"You can't judge something if you aren't aware of it. This is why it's so important to bring to people's attention. They have misconceptions and old perceptions of what biofuels, of what ethanol, looks like and they don't know what the current biofuels industry is doing to be innovative," Axne commented.

RFA also highlighted the low percentages of use for higher blends of ethanol right now. Nationally, about 97% of ethanol use is in E10, or 10% ethanol blends. E15 -- despite heavy policy focus in recent years -- only accounts for .5% of ethanol use. E85 accounts for about 2.4% of use. Cooper noted it would take "some modest incentives" to get automakers to build more flex-fuel vehicles because the average equipment cost is just around $50 a vehicle. "It would be pretty easy to offset that."

At the moment, corn ethanol on average reduces emissions compared to gasoline by around 46% but efficiencies and technologies already on the market could push those percentages to around 60% in just a few years, Cooper said. In total, ethanol has reduced emissions about 980 million metric tons since 2008. That's the equivalent of taking 16.4 million cars off the road every year since 2008.

"By the end of the decade, we expect most of ethanol to be close to carbon neutral on a full lifecycle carbon basis," Cooper said.

When it comes to achieving broad greenhouse gas emission reductions, Cooper said "we should not be putting all our eggs in one basket" by focusing exclusively on electric vehicles. Even in California, EVs account for just about 3% of the vehicles on the road. Cooper added, "You can't just flip a switch and convert 260 million light-duty vehicles on liquid fuel today into electric vehicles."

While the Biden package leans on electric vehicles, Sens. Joni Ernst, R-Iowa, and Amy Klobuchar, D-Minn., have introduced a bill that would create a $500 million grant program for renewable-fuels infrastructure. Klobuchar and Sen. John Thune, R-S.D., also have introduced a bill that would require EPA to update its modeling for emissions from ethanol and biodiesel using the Argonne National Lab's Greenhouse Gases, Regulated Emissions, and Energy Use in Transportation (GREET) Model. RFA also cited the need for EPA to change its scoring models for biofuel emissions.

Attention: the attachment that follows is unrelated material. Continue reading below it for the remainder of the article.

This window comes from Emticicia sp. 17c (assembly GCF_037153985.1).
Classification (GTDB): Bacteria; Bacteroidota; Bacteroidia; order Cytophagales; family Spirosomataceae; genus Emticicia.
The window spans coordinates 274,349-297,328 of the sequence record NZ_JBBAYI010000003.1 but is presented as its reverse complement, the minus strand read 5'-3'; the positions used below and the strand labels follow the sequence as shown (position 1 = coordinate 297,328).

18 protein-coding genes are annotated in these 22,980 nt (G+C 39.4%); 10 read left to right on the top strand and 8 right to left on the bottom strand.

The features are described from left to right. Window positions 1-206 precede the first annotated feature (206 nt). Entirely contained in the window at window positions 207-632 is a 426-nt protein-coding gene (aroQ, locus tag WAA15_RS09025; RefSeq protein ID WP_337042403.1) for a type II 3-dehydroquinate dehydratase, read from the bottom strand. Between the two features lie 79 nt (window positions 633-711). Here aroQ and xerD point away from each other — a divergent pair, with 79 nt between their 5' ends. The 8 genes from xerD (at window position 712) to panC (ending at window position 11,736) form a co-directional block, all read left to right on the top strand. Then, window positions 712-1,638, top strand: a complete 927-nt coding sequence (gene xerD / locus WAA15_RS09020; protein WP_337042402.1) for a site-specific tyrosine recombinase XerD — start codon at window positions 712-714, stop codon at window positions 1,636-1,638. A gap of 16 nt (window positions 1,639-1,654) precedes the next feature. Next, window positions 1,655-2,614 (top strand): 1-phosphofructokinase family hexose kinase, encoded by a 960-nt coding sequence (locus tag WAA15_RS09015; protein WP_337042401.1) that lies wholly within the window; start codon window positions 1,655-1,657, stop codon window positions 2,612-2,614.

Troy Bredenkamp, senior vice president of government and public affairs at RFA, pointed to some policing the group conducted with Morning Consult last month. Numbers showed voters were evenly split on the idea of demanding that 10% of all vehicles become electric by 2035. That broke down to 42% each either supporting or opposed with 14% unable to answer. The survey showed 65% of people liked providing tax credits or other incentives for buying hybrid vehicles that can run on high volumes of renewable fuels such as 85% ethanol.

RFA maintains a majority of voters, 57%, would support a low carbon fuels standard to reduce emissions. The group's polling shows hesitancy around electric vehicles with 74% agreeing EVs are too expensive for everyday consumers and 79% of those polled agreeing the source of electricity is important when considering the environmental friendliness of an EV. Just 16% of those polled said they would strongly consider buying an electric vehicle as their next auto.

Other questions raised by RFA over a conversion to electric vehicles come down to the energy and natural resources it will take to expand battery production. Like computer chips and other technology, EV batteries demand large volumes of rare earth minerals. Biden's infrastructure plans call for increased investment in U.S. semiconductor production. The Department of Energy also is investing in more research into increasing domestic supplies of minerals needed in making batteries. China has taken over as the dominant force in rare earth minerals, accounting for nearly 63% of global mining production for those minerals over the past few years, according to the U.S. Geological Survey. The U.S. is a distant second in production at 12% in 2019, but the U.S. does not have the known reserves of rare earth minerals that exist in countries such as China, Brazil, Vietnam and Russia.

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Chris Clayton